Prime Minister Malcolm Turnbull during a meeting on cyber security at Parliament House in Canberra on Wednesday 31 May 2017. Photo: Andrew Meares In April last year, the federal government released Australia’s Cyber Security Strategy, seeking to enable innovation, growth and prosperity. While not a perfect document (I’d argue ASX100 companies have the bench strength to sort out their own cyber-security issues) and with a focus on national security (I’d argue the attention should be on economic security), it’s a solid effort at placing Australia at the global forefront. Indeed, it’s significantly better than the 2009 attempt.
The online environment is changing rapidly. Whether it’s the way we now use mobile smart devices, interact via social media, consume government services or use ride-sharing apps, many could not predict four years ago the way technology changed how we now work and play. So creating a four-year cyber-security strategy was always going to be difficult to design, let alone implement. The Public Sector Informant: latest issue
We’re now seeing a refreshingly open dialogue from the government on cyber security. The Prime Minster has acknowledged publicly that Australia has the capability to “hack back” against cyber adversaries attacking the nation’s assets and infrastructure – marking a significant change in government posture and communications policy. We also saw a review into the 2016 eCensus, which focused on cyber security becoming a core platform for digital transformation and acknowledged that public confidence in the government’s ability to deliver on public expectations was diminished.
The first annual update of the strategy includes many positive results, scoring actions against actual deliverables. Of course, it’s only year one and, like all service delivery implementation, the results were never going to be lineal; rather, it will be lumpy as stakeholders get used to working with each other and new ideas are tried and tested. Most notably, the conversation has started: in government, businesses and among individuals. Cyber security has become mainstream dialogue.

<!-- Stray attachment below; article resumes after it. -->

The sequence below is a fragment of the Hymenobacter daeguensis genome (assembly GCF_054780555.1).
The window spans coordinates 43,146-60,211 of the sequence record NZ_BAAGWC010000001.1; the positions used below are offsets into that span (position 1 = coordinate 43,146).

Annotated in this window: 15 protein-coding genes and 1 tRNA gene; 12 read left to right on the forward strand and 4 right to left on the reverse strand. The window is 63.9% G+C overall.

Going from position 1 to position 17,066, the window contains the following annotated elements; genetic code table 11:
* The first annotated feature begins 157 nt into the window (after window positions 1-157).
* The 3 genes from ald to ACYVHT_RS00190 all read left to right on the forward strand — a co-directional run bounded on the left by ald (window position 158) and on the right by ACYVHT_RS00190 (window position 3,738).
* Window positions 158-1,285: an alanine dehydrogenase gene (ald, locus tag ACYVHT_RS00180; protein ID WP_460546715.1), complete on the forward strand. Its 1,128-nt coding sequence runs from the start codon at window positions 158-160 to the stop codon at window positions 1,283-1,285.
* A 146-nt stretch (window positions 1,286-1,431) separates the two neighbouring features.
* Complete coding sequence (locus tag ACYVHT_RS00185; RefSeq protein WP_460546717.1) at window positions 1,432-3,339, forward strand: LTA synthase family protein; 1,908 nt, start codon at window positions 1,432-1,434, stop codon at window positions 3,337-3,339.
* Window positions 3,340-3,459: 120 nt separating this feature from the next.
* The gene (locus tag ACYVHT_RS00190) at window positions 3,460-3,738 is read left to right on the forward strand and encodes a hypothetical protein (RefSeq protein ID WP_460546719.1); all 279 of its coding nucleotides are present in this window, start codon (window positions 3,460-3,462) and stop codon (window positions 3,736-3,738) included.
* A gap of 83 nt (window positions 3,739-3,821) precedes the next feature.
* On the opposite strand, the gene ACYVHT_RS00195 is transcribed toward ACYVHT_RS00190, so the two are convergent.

Unfortunately, some, such as the Australian Strategic Policy Institute, have been overly critical of the results thus far, blaming the design of the strategy, ad hoc government communications, insufficient expectations with industry partners and difficulty in quantifying success. It’s easy to pick holes in the delivery of 33 initiatives at their first gate, but let’s wait until processes fully bed down and cultural change starts permeating across government, business and society.
Protecting Australia’s critical information assets is a journey, not a destination. It will require many more strategies, coordinated by government, but largely led by the private sector – as custodians of our economy. This collaboration will take time; some wins will be quick, some a slow-burn.
The online environment is ever changing. There is a constant discovery of threats and vulnerabilities. However, to get the benefits of digital, we must all play our part to improve the nation’s cyber security.
Adjunct Professor Nigel Phair is director of the Centre for Internet Safety at the University of Canberra. Twitter: @nphair
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